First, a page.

According to Neil's theory, we live in 'symbolically repeatable twelve-year cycles' with two important years in which fate plays an unusual part.  These are the first year of the cycle, the 'Year of Revolution', and the seventh year of the cycle, the 'Year of Broken Pathways'.  In the 'Year of Revolution' we face upheavals and new beginnings.  The 'Year of Broken Pathways' is marked by challenges and obstacles. Neil illustrates this hypothesis by showing how these years affected the careers of many famous people, such as Charles Darwin and Tony Blair.

Significant years include the ages of twelve, twenty-four and thirty-six.  In these years, you are likely to face an upheaval and the start of a new cycle.  The ages of seven, nineteen, thirty-one, and so on, are likely to bring changes of direction and challenges. Neil encourages readers to examine their last 'significant' year and see how fate affected them.  This will help you to understand your life and improve it.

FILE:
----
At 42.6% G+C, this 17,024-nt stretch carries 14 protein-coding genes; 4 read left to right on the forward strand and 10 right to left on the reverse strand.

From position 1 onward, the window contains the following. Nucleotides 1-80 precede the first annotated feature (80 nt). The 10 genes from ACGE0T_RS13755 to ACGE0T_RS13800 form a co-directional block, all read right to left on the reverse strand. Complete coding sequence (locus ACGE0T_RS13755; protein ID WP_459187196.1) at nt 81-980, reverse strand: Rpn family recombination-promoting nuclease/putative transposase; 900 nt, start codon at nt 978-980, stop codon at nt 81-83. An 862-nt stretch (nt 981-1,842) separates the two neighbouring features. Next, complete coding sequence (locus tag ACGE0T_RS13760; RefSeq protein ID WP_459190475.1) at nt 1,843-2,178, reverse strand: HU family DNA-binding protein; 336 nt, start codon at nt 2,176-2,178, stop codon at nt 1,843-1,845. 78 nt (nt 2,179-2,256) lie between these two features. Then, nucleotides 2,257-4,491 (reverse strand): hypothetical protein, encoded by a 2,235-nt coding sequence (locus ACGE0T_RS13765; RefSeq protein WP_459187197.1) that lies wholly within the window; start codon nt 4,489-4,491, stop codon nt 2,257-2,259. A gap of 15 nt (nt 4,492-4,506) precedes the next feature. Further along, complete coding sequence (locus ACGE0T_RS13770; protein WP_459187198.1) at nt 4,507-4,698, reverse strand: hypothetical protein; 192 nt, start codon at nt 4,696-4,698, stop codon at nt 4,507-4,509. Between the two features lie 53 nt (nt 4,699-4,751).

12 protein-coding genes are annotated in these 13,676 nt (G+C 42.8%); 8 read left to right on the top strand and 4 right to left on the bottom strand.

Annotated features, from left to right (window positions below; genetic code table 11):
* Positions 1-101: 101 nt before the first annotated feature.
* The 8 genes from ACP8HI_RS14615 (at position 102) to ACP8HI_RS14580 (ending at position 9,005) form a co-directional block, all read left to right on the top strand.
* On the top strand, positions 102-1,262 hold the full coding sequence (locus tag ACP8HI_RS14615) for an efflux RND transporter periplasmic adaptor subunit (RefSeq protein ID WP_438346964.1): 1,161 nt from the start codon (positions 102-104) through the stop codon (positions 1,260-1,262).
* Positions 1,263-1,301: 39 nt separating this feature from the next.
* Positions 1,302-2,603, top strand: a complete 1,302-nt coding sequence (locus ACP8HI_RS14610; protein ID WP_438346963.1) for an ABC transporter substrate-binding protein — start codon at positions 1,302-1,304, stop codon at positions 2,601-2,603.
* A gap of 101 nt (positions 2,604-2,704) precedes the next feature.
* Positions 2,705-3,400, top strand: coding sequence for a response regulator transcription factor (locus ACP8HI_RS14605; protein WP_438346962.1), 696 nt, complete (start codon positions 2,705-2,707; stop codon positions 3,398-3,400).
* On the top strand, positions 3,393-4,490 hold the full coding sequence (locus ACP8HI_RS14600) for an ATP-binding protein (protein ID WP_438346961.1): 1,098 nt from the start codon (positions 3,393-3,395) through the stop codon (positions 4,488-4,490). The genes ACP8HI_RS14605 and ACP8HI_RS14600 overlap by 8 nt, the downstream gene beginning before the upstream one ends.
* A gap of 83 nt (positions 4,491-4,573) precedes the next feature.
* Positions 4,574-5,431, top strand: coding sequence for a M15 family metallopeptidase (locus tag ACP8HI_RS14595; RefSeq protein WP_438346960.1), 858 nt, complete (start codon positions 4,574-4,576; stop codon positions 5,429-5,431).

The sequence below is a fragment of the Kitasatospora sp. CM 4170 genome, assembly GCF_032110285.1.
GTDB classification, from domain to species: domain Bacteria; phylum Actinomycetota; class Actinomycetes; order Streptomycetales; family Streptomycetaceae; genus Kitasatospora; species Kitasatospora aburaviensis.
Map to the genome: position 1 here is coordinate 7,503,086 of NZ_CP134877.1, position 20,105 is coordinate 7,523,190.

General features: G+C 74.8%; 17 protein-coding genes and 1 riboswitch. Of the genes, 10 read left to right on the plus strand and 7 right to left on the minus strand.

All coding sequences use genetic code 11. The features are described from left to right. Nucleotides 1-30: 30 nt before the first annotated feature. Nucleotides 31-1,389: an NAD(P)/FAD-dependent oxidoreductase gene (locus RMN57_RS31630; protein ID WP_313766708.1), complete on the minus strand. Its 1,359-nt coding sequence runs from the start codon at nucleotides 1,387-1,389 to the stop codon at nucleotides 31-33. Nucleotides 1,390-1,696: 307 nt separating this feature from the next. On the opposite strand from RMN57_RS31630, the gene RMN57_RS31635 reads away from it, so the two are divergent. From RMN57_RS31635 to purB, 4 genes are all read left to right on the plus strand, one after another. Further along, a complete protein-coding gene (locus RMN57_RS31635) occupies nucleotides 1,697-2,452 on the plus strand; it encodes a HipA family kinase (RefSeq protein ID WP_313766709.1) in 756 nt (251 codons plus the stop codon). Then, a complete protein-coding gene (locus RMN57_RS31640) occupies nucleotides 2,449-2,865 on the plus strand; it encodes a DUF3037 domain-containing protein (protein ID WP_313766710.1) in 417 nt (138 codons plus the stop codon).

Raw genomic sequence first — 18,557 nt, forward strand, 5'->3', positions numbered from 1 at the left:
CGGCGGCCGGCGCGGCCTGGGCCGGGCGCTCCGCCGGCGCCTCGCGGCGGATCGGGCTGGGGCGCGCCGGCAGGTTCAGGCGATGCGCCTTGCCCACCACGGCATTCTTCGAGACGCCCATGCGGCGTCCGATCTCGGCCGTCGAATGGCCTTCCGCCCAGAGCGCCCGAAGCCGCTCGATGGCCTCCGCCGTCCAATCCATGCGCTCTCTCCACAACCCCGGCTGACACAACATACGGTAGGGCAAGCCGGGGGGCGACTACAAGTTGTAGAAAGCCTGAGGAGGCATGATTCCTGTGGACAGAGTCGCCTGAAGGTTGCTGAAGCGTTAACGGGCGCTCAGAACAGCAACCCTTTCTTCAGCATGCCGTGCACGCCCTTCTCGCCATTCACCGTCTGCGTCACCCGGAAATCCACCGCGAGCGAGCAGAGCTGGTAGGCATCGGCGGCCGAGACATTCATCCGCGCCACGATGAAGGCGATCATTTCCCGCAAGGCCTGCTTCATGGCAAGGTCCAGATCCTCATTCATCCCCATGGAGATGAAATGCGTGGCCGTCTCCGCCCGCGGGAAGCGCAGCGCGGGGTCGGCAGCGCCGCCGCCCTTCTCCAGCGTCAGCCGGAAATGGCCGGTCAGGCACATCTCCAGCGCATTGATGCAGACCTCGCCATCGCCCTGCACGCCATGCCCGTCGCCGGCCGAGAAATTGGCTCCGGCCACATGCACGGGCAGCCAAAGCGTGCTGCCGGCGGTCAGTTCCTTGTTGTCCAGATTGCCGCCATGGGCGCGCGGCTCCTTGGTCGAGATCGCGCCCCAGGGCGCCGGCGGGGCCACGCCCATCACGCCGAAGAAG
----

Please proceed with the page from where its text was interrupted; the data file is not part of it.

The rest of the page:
It's certainly a fascinating theory, but this is a large book and I have to admit to finding it a bit complicated and esoteric at times! I felt that it required in-depth study and I didn't have time to go into it in enough detail, even though Neil kindly sent me a free copy to review almost a year ago, so I feel pretty guilty.  Luckily, I can keep it and continue to study it. Next year is one of my 'significant years,' so it will be interesting to see what happens.



Saturday, February 07, 2015

A God in Every Stone by Kamila Shamsie

Luminous writing, interesting characters, and an exciting story make this wonderful novel a must-read.  The exotic locations also help.  It is definitely difficult to put down!